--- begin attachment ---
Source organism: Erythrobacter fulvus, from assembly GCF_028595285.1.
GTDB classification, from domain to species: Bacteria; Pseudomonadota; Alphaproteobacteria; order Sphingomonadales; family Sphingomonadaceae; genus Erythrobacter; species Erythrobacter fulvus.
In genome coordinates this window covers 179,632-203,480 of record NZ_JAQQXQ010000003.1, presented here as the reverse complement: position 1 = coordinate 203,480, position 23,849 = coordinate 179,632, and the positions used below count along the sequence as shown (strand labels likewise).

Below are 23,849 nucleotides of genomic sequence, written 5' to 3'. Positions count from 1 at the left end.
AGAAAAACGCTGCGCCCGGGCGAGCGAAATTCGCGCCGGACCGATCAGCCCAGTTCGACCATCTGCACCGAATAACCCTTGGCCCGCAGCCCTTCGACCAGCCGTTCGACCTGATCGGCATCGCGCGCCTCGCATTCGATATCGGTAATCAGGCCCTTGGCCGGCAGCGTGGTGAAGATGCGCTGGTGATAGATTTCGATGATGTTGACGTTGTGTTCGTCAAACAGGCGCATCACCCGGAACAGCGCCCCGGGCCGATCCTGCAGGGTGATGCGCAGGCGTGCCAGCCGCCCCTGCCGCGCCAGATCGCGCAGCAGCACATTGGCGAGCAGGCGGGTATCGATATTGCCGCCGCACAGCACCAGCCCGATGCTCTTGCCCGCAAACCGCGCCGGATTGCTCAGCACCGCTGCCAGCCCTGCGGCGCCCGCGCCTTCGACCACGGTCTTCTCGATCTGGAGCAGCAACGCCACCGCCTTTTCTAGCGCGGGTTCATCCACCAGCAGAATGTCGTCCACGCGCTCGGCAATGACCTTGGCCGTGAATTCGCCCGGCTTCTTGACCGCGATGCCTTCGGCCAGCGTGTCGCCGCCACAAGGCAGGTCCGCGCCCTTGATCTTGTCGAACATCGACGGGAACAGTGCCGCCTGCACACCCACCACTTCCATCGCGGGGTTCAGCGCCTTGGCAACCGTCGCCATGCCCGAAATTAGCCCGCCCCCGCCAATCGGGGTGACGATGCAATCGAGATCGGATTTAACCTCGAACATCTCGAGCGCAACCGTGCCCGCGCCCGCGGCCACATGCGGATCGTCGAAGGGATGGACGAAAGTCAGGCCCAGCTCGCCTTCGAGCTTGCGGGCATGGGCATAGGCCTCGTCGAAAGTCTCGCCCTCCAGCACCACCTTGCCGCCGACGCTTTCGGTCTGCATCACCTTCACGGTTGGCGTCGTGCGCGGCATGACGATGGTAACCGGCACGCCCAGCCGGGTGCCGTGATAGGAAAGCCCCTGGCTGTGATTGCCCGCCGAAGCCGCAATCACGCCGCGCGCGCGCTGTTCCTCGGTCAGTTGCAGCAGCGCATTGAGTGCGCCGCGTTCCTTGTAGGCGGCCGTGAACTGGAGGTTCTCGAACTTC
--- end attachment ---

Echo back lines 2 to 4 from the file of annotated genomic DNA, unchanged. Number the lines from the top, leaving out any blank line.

GTDB classification, from domain to species: Bacteria; Pseudomonadota; Alphaproteobacteria; order Sphingomonadales; family Sphingomonadaceae; genus Erythrobacter; species Erythrobacter fulvus.
In genome coordinates this window covers 179,632-203,480 of record NZ_JAQQXQ010000003.1, presented here as the reverse complement: position 1 = coordinate 203,480, position 23,849 = coordinate 179,632, and the positions used below count along the sequence as shown (strand labels likewise).

Below are 23,849 nucleotides of genomic sequence, written 5' to 3'. Positions count from 1 at the left end.